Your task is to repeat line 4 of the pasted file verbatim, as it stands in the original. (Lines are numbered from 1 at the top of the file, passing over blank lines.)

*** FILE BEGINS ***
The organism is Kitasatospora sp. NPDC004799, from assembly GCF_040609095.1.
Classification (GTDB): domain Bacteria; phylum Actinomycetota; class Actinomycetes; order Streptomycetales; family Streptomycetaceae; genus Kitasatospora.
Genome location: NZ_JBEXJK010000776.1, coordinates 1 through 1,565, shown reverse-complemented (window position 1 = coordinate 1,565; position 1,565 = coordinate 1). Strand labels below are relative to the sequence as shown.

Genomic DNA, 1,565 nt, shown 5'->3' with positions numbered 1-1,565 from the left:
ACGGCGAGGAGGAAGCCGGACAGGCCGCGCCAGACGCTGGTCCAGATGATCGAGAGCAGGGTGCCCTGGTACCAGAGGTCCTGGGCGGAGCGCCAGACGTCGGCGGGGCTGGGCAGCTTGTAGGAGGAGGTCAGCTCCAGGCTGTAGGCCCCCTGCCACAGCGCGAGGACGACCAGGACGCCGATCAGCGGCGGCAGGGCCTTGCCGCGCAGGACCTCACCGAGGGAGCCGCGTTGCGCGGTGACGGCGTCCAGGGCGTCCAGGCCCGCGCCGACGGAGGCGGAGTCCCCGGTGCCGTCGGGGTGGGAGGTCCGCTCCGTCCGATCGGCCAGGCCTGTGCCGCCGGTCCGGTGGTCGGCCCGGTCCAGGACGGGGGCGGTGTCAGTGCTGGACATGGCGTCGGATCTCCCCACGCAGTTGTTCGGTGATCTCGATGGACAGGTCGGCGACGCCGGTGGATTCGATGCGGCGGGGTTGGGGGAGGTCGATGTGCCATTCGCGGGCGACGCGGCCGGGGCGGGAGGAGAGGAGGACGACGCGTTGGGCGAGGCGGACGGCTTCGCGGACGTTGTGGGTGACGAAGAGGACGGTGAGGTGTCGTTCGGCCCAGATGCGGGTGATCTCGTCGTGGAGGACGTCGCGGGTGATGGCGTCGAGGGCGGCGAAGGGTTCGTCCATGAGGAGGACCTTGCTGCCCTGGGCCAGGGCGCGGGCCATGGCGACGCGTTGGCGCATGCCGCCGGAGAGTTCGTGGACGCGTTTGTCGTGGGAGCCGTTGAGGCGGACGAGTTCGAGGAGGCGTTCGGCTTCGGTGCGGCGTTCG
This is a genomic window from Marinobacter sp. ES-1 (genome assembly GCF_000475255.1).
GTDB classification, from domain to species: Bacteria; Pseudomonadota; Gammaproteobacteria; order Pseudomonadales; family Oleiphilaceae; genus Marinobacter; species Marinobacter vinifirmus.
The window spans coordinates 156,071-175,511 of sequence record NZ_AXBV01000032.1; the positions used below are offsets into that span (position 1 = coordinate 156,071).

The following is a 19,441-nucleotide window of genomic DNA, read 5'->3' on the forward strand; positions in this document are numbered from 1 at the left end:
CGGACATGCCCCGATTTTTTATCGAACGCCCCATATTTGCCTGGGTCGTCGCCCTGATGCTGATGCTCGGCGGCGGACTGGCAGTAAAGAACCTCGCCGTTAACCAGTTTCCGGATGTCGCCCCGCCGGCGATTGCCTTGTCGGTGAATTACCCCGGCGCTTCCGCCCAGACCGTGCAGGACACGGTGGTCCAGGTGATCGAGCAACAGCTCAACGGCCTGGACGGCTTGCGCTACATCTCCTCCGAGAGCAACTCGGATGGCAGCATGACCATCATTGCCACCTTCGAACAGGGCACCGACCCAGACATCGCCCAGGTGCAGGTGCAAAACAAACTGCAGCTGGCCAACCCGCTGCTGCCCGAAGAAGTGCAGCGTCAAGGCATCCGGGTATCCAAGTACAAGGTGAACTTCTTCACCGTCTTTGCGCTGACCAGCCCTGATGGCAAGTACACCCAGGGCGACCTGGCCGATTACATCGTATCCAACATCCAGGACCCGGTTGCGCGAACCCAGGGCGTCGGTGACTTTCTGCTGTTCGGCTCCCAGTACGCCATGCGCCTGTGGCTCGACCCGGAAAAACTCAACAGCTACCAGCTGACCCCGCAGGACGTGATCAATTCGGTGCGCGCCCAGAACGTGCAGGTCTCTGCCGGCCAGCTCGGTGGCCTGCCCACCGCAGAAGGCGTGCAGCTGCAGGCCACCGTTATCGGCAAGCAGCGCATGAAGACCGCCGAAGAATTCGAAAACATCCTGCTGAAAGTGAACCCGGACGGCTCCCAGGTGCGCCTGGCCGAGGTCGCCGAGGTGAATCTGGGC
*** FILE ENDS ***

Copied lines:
Genomic DNA, 1,565 nt, shown 5'->3' with positions numbered 1-1,565 from the left: